Women are often influenced by the media, their educators, their peers and even healthcare professionals to believe that pain is just an inherent part of sex, but here’s the bottom line:
In a study of 591 women who reported pain during intercourse, 47% persevered through intercourse despite the pain. Thirty-three did not communicate their pain to their partner and 22% even feigned pleasure during the pain.
Female dyspareunia refers to recurring or persistent pain in the genital area or within the pelvis before, during or after sex, and it affects between 12% and 44% of women (dyspareunia is suspected to be vastly underreported due to the myth that painful sex is inherent to the female experience). Women who experience pain during sex are far more likely to suffer from general psychological distress and increased depressive symptoms, so when you experience pain, speak up. If your provider encourages you to accept this pain, find a new provider. Because the source of your pain may be entirely preventable or treatable. Common causes of painful intercourse for women include:
Vulvodynia refers to pain affecting the vulva (the external female genital area) that is not caused by an infection, a skin disorder or another medical condition that lasts three months or longer. It is one of the most common causes of pain during sex and affects 7-8% of women. Vulvodynia most often feels like burning, stinging and rawness, but can also present as aching, soreness and throbbing and is treated with a variety of therapies and medication.
The walls of the vaginal canal and the vaginal mucosa typically stay lubricated with a thin layer of fluid maintained by the hormone estrogen. A drop in estrogen at any age can cause vaginal dryness, resulting in painful penetrative intercourse (for both you and your partner). Vaginal dryness is treated with vaginal estrogen in the form of a soft, flexible ring, tablet, cream and lube. Lots of lube.
Sometimes insufficient foreplay is to blame for inadequate self-lubrication. Communicating your needs to a partner who is respectful of your pleasure is essential to improving your sexual health.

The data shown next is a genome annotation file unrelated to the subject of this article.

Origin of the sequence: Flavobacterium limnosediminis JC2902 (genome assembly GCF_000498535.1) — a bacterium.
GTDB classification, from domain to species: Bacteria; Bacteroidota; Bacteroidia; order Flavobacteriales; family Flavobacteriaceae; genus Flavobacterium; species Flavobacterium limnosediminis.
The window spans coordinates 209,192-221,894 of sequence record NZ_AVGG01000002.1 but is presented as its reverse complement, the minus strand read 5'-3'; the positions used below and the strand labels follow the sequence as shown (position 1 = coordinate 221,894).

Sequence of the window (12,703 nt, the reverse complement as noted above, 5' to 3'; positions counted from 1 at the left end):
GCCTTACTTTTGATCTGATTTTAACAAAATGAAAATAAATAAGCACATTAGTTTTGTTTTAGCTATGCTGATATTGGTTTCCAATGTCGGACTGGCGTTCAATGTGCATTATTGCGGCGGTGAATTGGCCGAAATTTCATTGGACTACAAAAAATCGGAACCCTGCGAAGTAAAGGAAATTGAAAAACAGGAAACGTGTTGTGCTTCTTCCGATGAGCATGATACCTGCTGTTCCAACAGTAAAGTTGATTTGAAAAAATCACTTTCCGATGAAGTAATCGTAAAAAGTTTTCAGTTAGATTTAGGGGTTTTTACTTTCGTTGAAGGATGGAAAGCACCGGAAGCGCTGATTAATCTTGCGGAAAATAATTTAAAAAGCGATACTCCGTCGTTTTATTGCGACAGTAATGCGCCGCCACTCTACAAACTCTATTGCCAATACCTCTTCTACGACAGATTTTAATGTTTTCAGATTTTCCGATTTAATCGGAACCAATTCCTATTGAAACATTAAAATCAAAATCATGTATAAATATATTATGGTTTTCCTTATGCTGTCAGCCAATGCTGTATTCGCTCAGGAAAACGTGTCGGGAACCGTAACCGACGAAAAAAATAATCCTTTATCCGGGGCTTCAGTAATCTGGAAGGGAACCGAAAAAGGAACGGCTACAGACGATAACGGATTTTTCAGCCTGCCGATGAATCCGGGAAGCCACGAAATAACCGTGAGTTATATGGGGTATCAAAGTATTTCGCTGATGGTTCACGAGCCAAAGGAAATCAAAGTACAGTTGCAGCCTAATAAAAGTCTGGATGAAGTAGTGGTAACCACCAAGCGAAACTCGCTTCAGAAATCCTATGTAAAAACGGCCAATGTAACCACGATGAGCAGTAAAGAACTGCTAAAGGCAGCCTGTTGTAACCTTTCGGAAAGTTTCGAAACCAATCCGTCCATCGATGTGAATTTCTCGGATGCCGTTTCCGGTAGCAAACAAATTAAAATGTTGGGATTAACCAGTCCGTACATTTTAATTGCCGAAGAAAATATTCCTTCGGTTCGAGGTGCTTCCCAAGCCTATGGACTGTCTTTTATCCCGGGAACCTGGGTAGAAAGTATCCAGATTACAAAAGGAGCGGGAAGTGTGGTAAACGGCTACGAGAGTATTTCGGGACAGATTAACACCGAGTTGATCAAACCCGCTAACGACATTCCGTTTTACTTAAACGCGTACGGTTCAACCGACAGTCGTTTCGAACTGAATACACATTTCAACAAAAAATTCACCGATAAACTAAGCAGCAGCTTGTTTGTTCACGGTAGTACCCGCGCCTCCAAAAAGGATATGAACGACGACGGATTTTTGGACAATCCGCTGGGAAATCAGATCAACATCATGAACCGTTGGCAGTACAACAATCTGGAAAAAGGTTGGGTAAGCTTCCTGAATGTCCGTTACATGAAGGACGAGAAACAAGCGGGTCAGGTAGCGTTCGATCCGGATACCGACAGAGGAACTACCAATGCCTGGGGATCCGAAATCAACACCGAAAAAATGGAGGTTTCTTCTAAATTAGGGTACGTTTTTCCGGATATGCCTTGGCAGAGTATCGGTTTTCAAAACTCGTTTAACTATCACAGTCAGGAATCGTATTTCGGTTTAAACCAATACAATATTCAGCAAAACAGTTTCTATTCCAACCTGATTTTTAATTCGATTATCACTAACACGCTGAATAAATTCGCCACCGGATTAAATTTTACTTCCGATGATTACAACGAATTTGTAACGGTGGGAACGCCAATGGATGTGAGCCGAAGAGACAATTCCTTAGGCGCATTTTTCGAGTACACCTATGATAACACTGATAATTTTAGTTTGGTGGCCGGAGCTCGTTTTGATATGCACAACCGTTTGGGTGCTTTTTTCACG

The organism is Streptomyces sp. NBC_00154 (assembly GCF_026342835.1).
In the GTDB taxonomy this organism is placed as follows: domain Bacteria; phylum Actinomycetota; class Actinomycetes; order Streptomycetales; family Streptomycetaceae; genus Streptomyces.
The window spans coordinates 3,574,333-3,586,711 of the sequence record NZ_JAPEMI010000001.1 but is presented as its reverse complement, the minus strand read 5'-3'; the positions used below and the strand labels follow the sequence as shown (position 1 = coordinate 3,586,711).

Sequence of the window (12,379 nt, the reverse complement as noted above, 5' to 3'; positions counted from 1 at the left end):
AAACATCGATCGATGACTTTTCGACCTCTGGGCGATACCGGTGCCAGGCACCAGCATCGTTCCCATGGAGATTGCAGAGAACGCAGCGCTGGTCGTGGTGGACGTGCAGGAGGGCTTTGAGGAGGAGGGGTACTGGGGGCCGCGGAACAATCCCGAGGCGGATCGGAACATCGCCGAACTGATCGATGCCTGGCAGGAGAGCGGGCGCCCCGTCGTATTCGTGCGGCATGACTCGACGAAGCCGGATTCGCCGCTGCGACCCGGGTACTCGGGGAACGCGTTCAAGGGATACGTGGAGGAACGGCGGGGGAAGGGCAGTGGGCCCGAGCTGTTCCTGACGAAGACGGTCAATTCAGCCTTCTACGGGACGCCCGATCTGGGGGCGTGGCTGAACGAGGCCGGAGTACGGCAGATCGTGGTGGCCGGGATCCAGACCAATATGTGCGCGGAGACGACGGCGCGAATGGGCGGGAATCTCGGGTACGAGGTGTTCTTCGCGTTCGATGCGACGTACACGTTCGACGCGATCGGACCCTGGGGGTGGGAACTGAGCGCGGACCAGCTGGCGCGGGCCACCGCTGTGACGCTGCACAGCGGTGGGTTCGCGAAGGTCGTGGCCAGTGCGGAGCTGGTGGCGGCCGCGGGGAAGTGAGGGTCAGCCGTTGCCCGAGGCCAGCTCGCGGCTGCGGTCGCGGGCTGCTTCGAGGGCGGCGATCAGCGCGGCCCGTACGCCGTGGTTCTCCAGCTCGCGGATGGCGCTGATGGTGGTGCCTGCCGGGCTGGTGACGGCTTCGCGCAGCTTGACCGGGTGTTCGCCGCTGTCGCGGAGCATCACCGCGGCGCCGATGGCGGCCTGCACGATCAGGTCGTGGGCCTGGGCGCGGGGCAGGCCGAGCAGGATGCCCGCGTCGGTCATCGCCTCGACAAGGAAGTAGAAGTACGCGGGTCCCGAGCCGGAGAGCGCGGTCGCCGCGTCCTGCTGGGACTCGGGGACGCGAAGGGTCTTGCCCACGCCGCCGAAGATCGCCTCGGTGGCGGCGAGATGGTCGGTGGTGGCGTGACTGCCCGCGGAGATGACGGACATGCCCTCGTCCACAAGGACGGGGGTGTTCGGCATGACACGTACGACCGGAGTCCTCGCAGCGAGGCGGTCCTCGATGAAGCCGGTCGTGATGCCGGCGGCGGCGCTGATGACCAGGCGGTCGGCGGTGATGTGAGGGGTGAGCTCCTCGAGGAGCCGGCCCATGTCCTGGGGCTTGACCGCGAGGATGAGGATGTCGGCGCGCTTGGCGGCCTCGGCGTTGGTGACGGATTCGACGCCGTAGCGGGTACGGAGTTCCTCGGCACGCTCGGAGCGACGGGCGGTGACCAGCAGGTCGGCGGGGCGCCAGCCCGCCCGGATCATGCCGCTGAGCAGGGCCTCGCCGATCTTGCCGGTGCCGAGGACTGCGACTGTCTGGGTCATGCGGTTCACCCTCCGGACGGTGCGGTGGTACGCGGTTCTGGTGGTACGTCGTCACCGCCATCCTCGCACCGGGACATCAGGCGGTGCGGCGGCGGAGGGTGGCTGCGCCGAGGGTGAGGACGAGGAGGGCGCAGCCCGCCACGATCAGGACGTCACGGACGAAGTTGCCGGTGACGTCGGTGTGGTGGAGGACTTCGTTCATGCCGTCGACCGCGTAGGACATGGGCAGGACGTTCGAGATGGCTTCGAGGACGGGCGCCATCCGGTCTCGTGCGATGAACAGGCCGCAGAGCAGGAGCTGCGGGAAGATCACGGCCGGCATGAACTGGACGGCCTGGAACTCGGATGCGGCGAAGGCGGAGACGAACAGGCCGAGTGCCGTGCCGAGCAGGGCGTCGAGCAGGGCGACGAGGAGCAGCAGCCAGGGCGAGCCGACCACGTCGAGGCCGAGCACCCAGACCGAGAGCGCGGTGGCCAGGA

Endometriosis refers to growths that occur when cells resembling the cells of the uterine lining grow on the ovaries, fallopian tubes or bowel. These growths may cause painful intercourse because penetration can pull or stretch the endometrial tissue, especially if it grows behind the vagina. Additional symptoms of endometriosis include heavy menstrual bleeding and painful menstrual cramps.
Many women with endometriosis find that certain sexual positions are less painful than others because they place less pressure on the areas that contain excess endometrial tissue. Positions that allow the woman to control the depth and speed of penetration are preferable (for example, woman on top) and missionary is often the most painful sexual position for women with endometriosis.
Vaginismus is a condition in which the pelvic floor muscles spasm and constrict, essentially closing the vaginal opening and making penetration (with a penis or object like a tampon) difficult or impossible. Vaginismus can make penetration or gynecological exams unbearable.
Primary vaginismus is a life-long condition and is often experienced during a woman’s first attempt at penetrative sex, contributing to the myth that a woman’s first sexual encounter should be (and always is) painful. Secondary vaginismus can develop at any stage of life and is triggered by a specific event, like a sexually traumatic situation, childbirth or a new medical condition. Once underlying medical conditions are ruled out as possible causes of vaginismus in an individual, the condition is typically treated with a combination of counseling, pelvic floor control exercises, insertion and dilation training and education.
As women, your sexual satisfaction is important, too. Engaging in regular (and satisfying) sexual intercourse can lead to a happier and more emotionally satisfying life and improve the quality of your romantic relationships, so don’t set your own needs on the back burner.